• Generally, lighter-weight items go at the bottom with heavier items near the middle and close to your body. However, if you are going to be scrambling or hiking off-trail on rough terrain or snow, you might want to pack some of the heavier items a little lower to bring down your center of gravity. But whenever possible, always try to keep the heaviest items near your back.

• The sleeping bag is usually pretty light for the space it takes up, so it should go in or on the bottom of the pack. Most packs are designed with a compartment at the bottom for your sleeping bag. If your pack has dividers that separate the sleeping bag from the rest of your gear, use them; it will take damaging compression off a down sleeping bag.

• Pack clothing and other light gear around heavy items to keep them from shifting around too much.

• Items you will need to access during the day like a trail map, should be packed in the top of the main compartment, the top pocket, or side pockets.

• Weather and puncture resistant items, such as tent poles and tools can be carried on the outside of the pack. Use accessory straps or loops for these items.

• Water is probably the heaviest and densest single item you carry, so try to keep that near your back.

• Try to store your stove fuel upright and away from your food, in case of an accidental spill. Many hikers put their bottles in an outside compartment. These items can have hard edges; be sure they don't poke you in your back.

• A lot of hikers roll up their sleeping pad and strap it to the outside of their pack. This works fine, but beware of protruding rocks and branches along your trail that could rip it.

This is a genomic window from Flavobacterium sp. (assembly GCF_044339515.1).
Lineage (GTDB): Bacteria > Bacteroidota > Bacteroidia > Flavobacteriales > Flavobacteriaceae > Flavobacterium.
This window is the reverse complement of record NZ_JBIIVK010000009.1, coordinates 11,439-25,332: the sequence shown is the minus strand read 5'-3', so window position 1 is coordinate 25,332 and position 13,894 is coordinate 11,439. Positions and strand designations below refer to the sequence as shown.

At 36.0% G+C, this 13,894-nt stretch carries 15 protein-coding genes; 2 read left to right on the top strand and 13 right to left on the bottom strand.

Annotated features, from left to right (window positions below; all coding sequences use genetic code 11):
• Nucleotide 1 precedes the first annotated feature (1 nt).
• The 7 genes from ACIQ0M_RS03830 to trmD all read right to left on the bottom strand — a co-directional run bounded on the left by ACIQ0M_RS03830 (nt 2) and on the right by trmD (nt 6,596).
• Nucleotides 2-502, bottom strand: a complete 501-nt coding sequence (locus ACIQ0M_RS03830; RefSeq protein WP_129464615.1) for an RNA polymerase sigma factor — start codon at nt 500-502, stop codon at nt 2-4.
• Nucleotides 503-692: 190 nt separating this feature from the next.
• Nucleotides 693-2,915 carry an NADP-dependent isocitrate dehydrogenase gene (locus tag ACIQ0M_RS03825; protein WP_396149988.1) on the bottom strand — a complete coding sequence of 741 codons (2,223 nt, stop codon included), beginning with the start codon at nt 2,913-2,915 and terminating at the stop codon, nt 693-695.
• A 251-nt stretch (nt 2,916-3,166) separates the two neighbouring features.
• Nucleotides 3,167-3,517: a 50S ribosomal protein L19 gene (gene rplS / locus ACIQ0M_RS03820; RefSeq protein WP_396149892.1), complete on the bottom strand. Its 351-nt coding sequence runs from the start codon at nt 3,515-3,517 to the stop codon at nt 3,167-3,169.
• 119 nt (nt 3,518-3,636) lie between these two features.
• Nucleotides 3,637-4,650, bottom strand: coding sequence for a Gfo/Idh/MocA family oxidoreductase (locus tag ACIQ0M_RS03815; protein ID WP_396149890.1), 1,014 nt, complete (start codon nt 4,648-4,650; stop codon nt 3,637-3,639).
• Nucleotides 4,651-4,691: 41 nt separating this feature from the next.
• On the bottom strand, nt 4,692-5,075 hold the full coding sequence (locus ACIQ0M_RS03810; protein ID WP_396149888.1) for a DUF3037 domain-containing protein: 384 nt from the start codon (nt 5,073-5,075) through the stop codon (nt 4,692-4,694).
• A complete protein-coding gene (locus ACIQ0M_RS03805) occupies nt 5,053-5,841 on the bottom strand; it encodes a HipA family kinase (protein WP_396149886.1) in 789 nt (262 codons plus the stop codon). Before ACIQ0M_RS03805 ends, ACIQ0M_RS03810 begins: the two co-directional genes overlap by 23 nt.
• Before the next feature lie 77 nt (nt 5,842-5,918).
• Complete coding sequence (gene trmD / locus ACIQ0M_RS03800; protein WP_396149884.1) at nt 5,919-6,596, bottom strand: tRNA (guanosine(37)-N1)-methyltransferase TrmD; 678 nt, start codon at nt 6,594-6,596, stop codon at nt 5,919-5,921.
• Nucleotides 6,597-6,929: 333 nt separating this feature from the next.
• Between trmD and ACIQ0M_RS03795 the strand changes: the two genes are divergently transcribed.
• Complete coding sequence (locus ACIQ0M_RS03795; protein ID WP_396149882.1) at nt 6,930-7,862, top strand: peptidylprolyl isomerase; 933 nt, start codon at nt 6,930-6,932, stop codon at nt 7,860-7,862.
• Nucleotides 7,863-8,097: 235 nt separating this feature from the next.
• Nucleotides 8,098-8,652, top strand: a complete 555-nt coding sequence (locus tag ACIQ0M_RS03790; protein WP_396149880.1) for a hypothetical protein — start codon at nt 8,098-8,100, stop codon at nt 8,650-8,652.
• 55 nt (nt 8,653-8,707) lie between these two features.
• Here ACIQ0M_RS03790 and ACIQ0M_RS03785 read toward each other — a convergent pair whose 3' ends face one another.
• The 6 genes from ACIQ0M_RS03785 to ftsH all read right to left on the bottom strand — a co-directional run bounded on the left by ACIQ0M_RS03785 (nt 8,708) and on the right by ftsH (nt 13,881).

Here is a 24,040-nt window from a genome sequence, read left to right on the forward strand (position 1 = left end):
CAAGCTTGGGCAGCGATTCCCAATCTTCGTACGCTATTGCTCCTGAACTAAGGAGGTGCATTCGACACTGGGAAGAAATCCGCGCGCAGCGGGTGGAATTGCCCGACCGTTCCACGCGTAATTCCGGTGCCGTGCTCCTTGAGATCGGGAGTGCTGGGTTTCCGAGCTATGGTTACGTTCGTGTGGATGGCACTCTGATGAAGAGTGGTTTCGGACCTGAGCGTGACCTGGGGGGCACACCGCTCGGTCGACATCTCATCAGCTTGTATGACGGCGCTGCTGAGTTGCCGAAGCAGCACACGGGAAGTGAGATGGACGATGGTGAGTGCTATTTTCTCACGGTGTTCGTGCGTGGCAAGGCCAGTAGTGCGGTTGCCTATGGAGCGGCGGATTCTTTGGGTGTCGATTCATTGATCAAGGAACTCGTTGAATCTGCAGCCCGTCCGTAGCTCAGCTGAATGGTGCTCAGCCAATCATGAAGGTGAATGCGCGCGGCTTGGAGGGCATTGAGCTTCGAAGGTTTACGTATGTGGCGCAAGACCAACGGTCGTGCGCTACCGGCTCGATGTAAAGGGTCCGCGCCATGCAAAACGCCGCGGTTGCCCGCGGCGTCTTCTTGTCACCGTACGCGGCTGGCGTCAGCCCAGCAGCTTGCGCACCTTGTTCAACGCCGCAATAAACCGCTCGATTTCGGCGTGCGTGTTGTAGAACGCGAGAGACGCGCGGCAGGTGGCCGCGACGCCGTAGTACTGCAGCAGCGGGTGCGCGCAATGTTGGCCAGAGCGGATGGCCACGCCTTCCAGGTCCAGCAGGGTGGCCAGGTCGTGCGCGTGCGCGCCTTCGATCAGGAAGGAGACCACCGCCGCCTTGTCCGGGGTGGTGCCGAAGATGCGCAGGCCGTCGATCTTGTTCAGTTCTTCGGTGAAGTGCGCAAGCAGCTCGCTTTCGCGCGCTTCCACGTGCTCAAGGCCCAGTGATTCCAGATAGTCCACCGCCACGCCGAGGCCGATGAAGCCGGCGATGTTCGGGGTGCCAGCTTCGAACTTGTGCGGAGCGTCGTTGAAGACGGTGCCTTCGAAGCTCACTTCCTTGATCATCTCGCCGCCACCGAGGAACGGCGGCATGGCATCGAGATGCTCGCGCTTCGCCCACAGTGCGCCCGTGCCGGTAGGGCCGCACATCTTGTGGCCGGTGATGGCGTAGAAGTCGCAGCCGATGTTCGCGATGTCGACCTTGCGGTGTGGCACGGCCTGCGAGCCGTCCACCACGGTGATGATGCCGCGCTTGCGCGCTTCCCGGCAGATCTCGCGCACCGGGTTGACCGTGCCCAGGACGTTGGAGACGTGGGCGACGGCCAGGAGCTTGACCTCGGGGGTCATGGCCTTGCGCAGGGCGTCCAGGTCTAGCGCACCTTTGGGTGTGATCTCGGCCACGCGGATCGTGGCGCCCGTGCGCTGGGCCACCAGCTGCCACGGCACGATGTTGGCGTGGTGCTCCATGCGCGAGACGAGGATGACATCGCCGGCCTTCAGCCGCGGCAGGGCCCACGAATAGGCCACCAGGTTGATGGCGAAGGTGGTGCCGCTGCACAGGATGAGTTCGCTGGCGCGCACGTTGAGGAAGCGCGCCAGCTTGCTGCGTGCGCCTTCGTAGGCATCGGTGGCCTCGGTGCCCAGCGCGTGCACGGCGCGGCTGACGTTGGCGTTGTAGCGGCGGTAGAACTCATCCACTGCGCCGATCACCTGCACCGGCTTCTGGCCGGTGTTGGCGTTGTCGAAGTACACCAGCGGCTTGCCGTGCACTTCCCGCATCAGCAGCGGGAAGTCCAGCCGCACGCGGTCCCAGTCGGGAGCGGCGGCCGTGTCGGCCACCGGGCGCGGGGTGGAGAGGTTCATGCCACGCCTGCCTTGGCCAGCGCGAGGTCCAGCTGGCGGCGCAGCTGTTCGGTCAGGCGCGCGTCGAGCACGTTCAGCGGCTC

How to Hoist a Pack

If you are not careful, more damage can be done to your body when you first put a loaded pack onto your back than by hiking with it all day. You're usually not warmed up, the pack is at its heaviest, and the sudden wrenching and weight can cause havoc, particularly with your back and shoulder muscles. Here's how to avoid that problem.

1)  Limber up a bit before you start. At a minimum, gently stretch out your back and core torso muscles, as well as your legs, for at least 2-3 minutes. This will give you a stable, but flexible foundation to support the pack. Facing the front of the pack (the side that lies against your back) grab the haul loop (the half-circle of webbing stitched into the pack just above the shoulder harness) with one hand.
2)  Bend your front knee so it is at roughly a 90-degree angle, and lift the pack up so that the bottom of the pack will sit on the thigh of that front leg. Hold the pack steady with one hand, and then slip the other arm through one of the shoulder straps. Alternative - lift the pack up on a tree stump, rock or table top and then slip one shoulder into it.
3)  Lean forward and carefully swing the pack up with that one shoulder up onto your back. While still leaning, (knees stay bent) work your other arm under the remaining shoulder strap. Shift the pack up higher onto your back so that the middle of the hip belt comes to the hip bones of your iliac crest (those pointy bones just below your spare tire), and buckle the hip belt, slightly snug.
4)  Partially cinch down the shoulder straps and buckle the sternum strap. The pack's not going anywhere now, so you can tweak it from there. Lean forward again and tighten the hip belt about as tight as you can stand it without pinching. This puts most of the weight onto your hips where it rides the best for most wearers. Adjust the shoulder straps and load lifters and levelers for comfort (see more below about fit) and expect to change the fit settings several times over the course of your hike. The need for these adjustments may arise as the load settles or shifts, you get used to the pack weight, and to eliminate any pressure points that might develop. You may also find it more comfortable to experiment and reallocate the load inside the packs if you didn't get it weight-balanced (left-right; front-back; top-bottom) correctly at first.